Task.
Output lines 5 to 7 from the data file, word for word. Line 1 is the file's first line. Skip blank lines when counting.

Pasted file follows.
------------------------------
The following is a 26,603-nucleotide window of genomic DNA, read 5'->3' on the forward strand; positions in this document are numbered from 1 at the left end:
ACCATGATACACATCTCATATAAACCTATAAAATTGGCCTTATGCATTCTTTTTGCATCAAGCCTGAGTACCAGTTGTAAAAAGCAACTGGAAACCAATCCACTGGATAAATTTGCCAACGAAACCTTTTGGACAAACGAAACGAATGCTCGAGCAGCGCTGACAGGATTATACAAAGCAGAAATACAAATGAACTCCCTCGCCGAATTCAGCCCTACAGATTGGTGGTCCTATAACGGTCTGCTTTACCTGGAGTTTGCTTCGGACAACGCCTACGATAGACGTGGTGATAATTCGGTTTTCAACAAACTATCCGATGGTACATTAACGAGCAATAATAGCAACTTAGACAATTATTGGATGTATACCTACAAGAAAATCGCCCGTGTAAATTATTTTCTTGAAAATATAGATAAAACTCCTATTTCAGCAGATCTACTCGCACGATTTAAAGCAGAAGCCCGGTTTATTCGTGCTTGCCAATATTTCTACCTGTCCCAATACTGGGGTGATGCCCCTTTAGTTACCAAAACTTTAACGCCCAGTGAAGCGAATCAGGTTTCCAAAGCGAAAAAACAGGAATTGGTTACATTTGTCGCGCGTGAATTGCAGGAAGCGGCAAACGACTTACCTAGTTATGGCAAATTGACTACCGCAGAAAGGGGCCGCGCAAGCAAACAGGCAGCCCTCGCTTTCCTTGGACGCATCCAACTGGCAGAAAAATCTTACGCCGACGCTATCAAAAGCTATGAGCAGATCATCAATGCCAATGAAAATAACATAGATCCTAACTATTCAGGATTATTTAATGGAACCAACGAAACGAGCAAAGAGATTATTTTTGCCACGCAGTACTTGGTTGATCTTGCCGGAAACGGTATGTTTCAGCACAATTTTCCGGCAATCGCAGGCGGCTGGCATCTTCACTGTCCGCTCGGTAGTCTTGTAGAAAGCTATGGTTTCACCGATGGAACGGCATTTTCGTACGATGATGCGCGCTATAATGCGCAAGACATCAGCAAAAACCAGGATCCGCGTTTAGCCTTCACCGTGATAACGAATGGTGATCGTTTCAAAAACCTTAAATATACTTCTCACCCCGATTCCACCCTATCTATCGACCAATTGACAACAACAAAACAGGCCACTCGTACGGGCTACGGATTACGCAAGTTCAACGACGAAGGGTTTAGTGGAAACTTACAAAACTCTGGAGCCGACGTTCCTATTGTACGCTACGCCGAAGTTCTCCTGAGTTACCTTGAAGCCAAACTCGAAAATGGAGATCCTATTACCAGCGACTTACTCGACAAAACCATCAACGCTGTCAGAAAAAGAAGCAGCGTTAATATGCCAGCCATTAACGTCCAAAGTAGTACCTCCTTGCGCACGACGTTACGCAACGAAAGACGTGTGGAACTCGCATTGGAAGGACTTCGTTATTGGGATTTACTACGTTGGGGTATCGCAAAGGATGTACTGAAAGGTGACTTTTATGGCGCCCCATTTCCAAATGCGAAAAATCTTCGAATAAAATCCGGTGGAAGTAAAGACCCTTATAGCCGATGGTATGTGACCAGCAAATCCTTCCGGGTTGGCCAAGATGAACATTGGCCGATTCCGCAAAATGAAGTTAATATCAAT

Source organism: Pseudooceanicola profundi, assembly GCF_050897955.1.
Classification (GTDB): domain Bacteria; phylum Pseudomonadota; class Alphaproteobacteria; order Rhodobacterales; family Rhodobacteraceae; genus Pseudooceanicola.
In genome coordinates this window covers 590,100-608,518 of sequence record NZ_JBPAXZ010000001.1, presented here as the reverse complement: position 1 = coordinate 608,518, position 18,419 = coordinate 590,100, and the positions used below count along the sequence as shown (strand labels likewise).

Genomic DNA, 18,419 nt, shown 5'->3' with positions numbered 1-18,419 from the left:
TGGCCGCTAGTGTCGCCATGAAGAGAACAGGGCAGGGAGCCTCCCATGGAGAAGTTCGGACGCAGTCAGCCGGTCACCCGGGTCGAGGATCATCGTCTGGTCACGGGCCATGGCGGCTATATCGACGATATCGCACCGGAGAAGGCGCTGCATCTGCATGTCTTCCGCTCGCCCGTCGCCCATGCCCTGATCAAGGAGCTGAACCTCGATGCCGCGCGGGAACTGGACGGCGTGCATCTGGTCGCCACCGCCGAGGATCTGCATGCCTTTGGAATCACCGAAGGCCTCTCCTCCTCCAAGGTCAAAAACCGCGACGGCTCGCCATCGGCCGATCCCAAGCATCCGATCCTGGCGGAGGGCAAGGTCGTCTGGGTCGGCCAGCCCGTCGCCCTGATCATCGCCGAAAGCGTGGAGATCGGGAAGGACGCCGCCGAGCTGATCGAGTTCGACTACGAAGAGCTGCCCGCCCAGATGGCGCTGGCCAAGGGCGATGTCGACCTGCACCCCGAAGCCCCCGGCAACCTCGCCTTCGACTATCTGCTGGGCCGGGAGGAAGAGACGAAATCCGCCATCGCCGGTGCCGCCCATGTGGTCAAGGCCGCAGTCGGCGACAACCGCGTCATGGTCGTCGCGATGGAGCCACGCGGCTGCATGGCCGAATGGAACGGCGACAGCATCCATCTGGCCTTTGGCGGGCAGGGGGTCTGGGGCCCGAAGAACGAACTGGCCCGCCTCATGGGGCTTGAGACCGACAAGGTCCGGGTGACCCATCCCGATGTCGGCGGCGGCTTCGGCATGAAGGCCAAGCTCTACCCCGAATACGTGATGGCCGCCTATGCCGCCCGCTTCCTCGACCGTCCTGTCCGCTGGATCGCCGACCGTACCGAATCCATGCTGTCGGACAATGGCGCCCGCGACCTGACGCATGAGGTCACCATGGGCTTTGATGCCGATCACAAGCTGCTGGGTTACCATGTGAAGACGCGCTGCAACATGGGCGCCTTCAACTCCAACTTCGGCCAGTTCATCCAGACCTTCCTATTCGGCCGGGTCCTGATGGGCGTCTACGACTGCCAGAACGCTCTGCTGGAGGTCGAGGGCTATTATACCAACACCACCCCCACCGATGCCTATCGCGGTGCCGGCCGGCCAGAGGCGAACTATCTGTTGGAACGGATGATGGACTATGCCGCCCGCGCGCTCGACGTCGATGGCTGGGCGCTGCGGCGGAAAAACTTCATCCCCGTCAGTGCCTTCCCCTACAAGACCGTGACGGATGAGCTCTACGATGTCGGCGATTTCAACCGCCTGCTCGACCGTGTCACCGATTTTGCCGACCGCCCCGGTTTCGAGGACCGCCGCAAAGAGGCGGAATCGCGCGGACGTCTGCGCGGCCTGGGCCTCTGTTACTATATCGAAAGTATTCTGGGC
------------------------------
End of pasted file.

In genome coordinates this window covers 590,100-608,518 of sequence record NZ_JBPAXZ010000001.1, presented here as the reverse complement: position 1 = coordinate 608,518, position 18,419 = coordinate 590,100, and the positions used below count along the sequence as shown (strand labels likewise).

Genomic DNA, 18,419 nt, shown 5'->3' with positions numbered 1-18,419 from the left:
TGGCCGCTAGTGTCGCCATGAAGAGAACAGGGCAGGGAGCCTCCCATGGAGAAGTTCGGACGCAGTCAGCCGGTCACCCGGGTCGAGGATCATCGTCTGGTCACGGGCCATGGCGGCTATATCGACGATATCGCACCGGAGAAGGCGCTGCATCTGCATGTCTTCCGCTCGCCCGTCGCCCATGCCCTGATCAAGGAGCTGAACCTCGATGCCGCGCGGGAACTGGACGGCGTGCATCTGGTCGCCACCGCCGAGGATCTGCATGCCTTTGGAATCACCGAAGGCCTCTCCTCCTCCAAGGTCAAAAACCGCGACGGCTCGCCATCGGCCGATCCCAAGCATCCGATCCTGGCGGAGGGCAAGGTCGTCTGGGTCGGCCAGCCCGTCGCCCTGATCATCGCCGAAAGCGTGGAGATCGGGAAGGACGCCGCCGAGCTGATCGAGTTCGACTACGAAGAGCTGCCCGCCCAGATGGCGCTGGCCAAGGGCGATGTCGACCTGCACCCCGAAGCCCCCGGCAACCTCGCCTTCGACTATCTGCTGGGCCGGGAGGAAGAGACGAAATCCGCCATCGCCGGTGCCGCCCATGTGGTCAAGGCCGCAGTCGGCGACAACCGCGTCATGGTCGTCGCGATGGAGCCACGCGGCTGCATGGCCGAATGGAACGGCGACAGCATCCATCTGGCCTTTGGCGGGCAGGGGGTCTGGGGCCCGAAGAACGAACTGGCCCGCCTCATGGGGCTTGAGACCGACAAGGTCCGGGTGACCCATCCCGATGTCGGCGGCGGCTTCGGCATGAAGGCCAAGCTCTACCCCGAATACGTGATGGCCGCCTATGCCGCCCGCTTCCTCGACCGTCCTGTCCGCTGGATCGCCGACCGTACCGAATCCATGCTGTCGGACAATGGCGCCCGCGACCTGACGCATGAGGTCACCATGGGCTTTGATGCCGATCACAAGCTGCTGGGTTACCATGTGAAGACGCGCTGCAACATGGGCGCCTTCAACTCCAACTTCGGCCAGTTCATCCAGACCTTCCTATTCGGCCGGGTCCTGATGGGCGTCTACGACTGCCAGAACGCTCTGCTGGAGGTCGAGGGCTATTATACCAACACCACCCCCACCGATGCCTATCGCGGTGCCGGCCGGCCAGAGGCGAACTATCTGTTGGAACGGATGATGGACTATGCCGCCCGCGCGCTCGACGTCGATGGCTGGGCGCTGCGGCGGAAAAACTTCATCCCCGTCAGTGCCTTCCCCTACAAGACCGTGACGGATGAGCTCTACGATGTCGGCGATTTCAACCGCCTGCTCGACCGTGTCACCGATTTTGCCGACCGCCCCGGTTTCGAGGACCGCCGCAAAGAGGCGGAATCGCGCGGACGTCTGCGCGGCCTGGGCCTCTGTTACTATATCGAAAGTATTCTGGGC